Now, Amy must race to unlock Godspeed's hidden secrets. But out of her list of murder suspects, there's only one who matters: Elder, the future leader of the ship and the love she could never have seen coming.”

I really enjoyed this book. I was worried that it might be too spacey for my tastes (since, as I said, I don’t often read sci-fi), but Across the Universe had me hooked. There’s a murder mystery, romance that isn’t overdone (which, I have to say, is pretty refreshing) and some memorable characters. The only thing that bothered me was the dual-POV—the book is told both from Amy and Elder’s alternating first person POV, which was a little difficult to adjust to at first, but I actually enjoyed it later on. In fact, the dual POV really made the ending particularly fantastic stylistically, in my opinion.

Oh, and have I mentioned the twists? There aren’t many books that have surprised me like Across the Universe did, and I can count on one hand how many book surprised me more than once (Across the Universe, of course, being one of them).

Mystery. Romance. Twists. I highly recommend this one. It’s a great read and I’m definitely looking forward to the sequel.

So I’ve got to ask—what are you guys reading right now? 

Your Greatest Asset is You

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The blogosphere is overloaded with advice about how to write--whether it's blogging, writing a novel, poetry or screenplays, if you Google it, you'll find it. And advice is great--sometimes we need tips to help us get over certain obstacles, whether it's character development or voice or growing your blog.

But sometimes we get too caught up in the small stuff. Because yes, it's true that you need to work to improve your craft and yes, writing tips are absolutely useful when you're working to improve your writing, but guys, your greatest asset isn't in sentence structure or paragraph length or even your ability to drive traffic to your blog--it's you.

You are unique. No one sees the world the way you do. No one can think or dream or write the same way you do. And that's what makes you special. That's what makes you you

You're not always going to have original content, and that's ok. Truth be told, everything under the sun has been done in one way or another. But your worldview, your personality infused into your writing is what makes it memorable.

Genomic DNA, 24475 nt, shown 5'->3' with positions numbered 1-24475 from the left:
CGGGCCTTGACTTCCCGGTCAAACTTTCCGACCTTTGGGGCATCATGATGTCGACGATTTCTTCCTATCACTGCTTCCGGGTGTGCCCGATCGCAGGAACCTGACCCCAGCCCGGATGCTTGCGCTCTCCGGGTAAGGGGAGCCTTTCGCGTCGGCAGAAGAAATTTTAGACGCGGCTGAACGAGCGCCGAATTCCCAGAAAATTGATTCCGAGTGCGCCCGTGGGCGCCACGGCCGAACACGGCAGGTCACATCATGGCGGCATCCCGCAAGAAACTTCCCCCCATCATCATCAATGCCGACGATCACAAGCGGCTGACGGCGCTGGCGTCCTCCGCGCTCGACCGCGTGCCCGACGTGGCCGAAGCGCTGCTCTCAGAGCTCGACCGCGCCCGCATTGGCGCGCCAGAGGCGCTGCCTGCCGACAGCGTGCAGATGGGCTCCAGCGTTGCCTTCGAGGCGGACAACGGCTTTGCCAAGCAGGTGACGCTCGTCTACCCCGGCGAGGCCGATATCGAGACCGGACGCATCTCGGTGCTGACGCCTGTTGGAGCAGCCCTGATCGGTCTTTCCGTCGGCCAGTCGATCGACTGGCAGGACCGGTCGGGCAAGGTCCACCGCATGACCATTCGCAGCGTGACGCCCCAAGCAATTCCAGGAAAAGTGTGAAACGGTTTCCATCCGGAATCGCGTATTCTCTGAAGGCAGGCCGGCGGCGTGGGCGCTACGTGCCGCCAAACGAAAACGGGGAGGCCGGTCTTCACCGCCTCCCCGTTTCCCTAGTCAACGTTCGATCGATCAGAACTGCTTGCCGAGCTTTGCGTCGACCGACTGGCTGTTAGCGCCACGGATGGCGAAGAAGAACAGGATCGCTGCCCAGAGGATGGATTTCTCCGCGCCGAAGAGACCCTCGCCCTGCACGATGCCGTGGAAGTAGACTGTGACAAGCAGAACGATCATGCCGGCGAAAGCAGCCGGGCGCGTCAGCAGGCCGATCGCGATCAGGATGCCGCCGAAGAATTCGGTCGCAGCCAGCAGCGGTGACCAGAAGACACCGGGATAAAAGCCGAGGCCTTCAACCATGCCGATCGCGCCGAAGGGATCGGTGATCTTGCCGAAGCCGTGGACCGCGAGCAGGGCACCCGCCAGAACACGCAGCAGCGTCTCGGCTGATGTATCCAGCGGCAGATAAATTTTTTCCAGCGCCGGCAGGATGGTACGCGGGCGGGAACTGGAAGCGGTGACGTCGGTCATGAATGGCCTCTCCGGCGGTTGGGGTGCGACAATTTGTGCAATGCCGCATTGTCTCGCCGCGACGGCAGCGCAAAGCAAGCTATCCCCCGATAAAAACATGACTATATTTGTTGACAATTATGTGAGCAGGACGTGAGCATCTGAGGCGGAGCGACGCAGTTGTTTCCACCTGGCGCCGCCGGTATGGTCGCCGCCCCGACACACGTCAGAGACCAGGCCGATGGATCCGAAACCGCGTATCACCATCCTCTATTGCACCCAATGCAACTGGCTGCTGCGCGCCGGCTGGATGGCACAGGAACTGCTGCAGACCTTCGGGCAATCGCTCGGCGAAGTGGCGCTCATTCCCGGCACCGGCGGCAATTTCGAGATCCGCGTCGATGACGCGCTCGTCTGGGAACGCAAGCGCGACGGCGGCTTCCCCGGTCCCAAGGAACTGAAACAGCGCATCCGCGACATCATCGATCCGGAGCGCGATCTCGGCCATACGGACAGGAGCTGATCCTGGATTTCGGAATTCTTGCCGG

Only you can match the perfect cadence of your words. Only you can write the way you do and that is what will draw readers to you. The other stuff is important, yes, but this one thing you must remember.  

You are your greatest asset--never forget it.

Guest Post: How to Make Any Good Blog Great

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So! I'm really excited because my guest post on ProBlogger is now officially live. Amazing, right? It's pretty amazing.

I wrote about how to make any good blog great, so if you blog, or are thinking about blogging, or just want to see how cool it is to have a blog post up on ProBlogger, you should check it out.

Also, I used this picture of pretty lights to let you know how excited I am.

Have a great weekend!

Do What You Love

“You’ve got to find what you love. And that is as true for work, as it is for your lovers. Your work is going to fill a large part of your life, and the only way to be truly satisfied is to do what you believe is great work. And the only way to do great work is to love what you do. If you haven’t found it yet, keep looking and don’t settle. As with all matters of the heart, you’ll know when you find it.” –Steve Jobs
After Apple’s announcement Wednesday night, I watched Steve Jobs’ Stanford commencement address, and it really struck a chord. If you haven’t taken the fifteen minutes to watch it yet, I highly recommend it—it’s inspirational.

That being said, one of the (many) things that stuck out to me was the quote I gave to you guys above. You’ve got to find what you love.

Life is short and every day is a gift. You only have one life to live, so why not spend it doing something that you love?If you’re not passionate about your work, maybe you should be doing something else. Maybe you should consider making a change and doing that thing that you really want to do.

I remember when I was in high school and I would ask my peers what they wanted to do and I’d get answers like “I want to be a doctor” or “I want to be a lawyer”—and that was great for some of them. Some of them really loved the medical field and were fascinated with law and that’s fantastic.

But some of them were motivated by money, or just going along the path their well-intentioned parents pushed them onto. They worked hard to get the grades and went to ivy league schools to study a profession that could make them money not because it was what they wanted to do, not because they loved it, but because it was what was expected of them.

It’s hardly an uncommon story and looking back, I wish I had said something. Because guys, money means nothing if you’re not happy. And all those expectations from your friends, your family, they’re real and it’s hard to disappoint them, but sometimes they don’t line up with your dreams. Sometimes they don’t line up with who you are. And sometimes when that happens you need to take a stand and do what makes you happy.

And no, they may not understand you. They may think you foolish for stepping off the secure path to do that risky thing that you really enjoy doing.

But in the end it comes down to you. Your happiness. Your life.

I leave you with another gem from Mr. Jobs:

“…for the past 33 years, I’ve looked in the mirror every morning and asked myself: ‘If today were the last day of my life, would I want to do what I am about to do today?’ And whenever the answer has been ‘No’ for too many days in a row, I know I need to change something.”  

And the video, in case you haven’t watched the address yet:

Are you doing what you love? 

What is Success to You?

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It’s no secret that a war is waging over the impossible question of which is better: indie or traditional publishing?

After laying out the pros and cons, I still didn’t really give you guys a straight answer about where I stand, and the truth is, it’s because I don’t have a stance. Not the kind that backs one side, anyway.